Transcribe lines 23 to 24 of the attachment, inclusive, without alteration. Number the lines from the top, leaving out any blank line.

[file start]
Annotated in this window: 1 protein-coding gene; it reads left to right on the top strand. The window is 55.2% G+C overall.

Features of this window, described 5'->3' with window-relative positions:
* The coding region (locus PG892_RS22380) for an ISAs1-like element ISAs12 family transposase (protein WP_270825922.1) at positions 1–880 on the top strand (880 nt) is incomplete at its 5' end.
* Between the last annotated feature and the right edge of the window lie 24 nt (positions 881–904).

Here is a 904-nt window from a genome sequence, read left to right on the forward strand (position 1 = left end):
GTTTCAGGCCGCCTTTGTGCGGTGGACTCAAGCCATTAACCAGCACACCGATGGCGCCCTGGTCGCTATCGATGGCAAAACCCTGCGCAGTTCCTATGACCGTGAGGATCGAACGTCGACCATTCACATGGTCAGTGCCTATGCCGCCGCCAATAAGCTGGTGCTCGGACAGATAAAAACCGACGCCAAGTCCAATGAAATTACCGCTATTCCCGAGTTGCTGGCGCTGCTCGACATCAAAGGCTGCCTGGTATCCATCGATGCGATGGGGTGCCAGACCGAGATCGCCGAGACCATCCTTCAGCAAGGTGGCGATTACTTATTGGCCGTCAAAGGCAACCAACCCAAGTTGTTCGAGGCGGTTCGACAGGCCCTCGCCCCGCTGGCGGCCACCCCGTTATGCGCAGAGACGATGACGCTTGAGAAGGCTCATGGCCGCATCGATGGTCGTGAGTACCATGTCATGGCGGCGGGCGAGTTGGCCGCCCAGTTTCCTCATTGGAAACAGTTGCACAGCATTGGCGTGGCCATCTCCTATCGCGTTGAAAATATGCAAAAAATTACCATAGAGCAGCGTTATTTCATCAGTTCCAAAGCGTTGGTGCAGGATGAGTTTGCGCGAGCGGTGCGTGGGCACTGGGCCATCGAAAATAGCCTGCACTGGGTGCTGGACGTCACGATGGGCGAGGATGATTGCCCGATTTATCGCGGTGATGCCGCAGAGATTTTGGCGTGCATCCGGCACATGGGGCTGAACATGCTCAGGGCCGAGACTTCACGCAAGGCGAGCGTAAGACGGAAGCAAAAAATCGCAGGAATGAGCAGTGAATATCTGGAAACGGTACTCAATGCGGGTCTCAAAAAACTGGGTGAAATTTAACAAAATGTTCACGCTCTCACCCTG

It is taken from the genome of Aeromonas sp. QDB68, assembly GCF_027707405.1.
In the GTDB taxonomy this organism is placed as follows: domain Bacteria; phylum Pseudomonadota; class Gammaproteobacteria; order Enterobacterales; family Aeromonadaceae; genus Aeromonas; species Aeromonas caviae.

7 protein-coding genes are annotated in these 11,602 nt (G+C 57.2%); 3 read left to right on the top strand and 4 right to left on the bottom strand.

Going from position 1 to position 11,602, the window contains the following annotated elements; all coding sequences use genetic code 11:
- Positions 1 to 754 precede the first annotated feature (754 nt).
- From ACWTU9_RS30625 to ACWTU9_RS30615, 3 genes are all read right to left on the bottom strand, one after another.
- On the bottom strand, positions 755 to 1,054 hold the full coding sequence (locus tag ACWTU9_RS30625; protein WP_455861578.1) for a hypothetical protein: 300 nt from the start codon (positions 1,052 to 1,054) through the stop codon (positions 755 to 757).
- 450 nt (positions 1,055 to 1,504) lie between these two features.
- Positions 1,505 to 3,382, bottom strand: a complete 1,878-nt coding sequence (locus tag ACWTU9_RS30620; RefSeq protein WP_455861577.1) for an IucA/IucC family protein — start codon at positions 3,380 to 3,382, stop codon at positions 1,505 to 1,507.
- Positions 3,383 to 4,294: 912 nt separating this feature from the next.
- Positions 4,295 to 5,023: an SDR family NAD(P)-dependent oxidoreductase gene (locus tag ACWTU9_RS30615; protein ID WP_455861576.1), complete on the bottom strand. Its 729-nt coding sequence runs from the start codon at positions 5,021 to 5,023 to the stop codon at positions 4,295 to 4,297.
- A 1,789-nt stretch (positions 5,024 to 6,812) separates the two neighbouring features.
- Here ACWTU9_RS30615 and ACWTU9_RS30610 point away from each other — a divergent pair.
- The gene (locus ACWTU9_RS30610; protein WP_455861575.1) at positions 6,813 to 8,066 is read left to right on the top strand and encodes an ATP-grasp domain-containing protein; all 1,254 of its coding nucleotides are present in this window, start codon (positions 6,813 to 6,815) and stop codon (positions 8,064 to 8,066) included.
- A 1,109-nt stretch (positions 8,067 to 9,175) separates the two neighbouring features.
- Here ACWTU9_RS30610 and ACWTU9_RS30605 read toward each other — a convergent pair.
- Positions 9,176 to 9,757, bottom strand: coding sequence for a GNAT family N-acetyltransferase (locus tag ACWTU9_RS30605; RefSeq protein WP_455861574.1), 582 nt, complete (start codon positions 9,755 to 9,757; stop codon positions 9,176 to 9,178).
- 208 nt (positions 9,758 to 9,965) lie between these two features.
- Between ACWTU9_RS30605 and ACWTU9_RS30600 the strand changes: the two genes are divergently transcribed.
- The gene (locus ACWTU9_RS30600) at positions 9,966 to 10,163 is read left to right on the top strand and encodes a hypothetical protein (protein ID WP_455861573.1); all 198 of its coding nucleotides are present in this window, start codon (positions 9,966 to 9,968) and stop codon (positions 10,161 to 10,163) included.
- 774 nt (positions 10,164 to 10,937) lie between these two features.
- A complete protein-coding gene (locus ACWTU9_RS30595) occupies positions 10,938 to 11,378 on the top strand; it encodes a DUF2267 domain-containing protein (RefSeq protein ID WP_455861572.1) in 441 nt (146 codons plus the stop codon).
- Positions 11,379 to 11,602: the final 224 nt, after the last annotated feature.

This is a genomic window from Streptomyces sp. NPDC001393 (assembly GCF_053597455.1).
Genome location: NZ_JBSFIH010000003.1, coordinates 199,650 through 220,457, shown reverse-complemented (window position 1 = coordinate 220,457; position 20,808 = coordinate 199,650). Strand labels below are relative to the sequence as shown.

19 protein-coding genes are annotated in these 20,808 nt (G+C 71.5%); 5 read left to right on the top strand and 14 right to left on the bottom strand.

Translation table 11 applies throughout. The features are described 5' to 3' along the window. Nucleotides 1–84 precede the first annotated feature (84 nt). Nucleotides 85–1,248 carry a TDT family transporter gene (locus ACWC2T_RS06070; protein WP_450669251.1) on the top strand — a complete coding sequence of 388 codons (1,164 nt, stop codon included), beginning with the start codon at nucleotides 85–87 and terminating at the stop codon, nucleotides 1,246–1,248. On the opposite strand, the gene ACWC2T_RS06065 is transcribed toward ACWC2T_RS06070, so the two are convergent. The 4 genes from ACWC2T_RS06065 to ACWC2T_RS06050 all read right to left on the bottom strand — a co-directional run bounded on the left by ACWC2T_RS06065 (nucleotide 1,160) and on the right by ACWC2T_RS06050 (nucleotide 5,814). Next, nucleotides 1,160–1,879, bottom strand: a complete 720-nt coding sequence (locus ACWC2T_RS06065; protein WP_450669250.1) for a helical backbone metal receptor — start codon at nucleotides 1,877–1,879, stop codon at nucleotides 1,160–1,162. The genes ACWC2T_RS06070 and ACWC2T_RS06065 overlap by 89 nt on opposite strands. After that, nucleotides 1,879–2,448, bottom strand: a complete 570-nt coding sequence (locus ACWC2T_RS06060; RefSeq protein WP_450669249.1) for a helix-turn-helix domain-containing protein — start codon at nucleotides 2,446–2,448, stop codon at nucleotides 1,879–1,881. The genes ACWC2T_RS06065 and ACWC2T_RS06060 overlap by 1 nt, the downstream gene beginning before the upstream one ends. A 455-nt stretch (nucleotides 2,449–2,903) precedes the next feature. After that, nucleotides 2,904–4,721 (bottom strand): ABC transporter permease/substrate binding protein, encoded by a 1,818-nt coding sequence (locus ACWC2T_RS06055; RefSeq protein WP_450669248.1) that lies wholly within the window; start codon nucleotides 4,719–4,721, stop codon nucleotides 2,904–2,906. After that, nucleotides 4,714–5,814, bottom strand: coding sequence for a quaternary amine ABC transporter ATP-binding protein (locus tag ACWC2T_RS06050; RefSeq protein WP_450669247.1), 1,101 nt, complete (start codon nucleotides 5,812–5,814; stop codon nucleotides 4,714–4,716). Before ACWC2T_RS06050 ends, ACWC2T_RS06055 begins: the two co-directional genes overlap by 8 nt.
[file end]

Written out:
- Positions 9,176 to 9,757, bottom strand: coding sequence for a GNAT family N-acetyltransferase (locus tag ACWTU9_RS30605; RefSeq protein WP_455861574.1), 582 nt, complete (start codon positions 9,755 to 9,757; stop codon positions 9,176 to 9,178).
- 208 nt (positions 9,758 to 9,965) lie between these two features.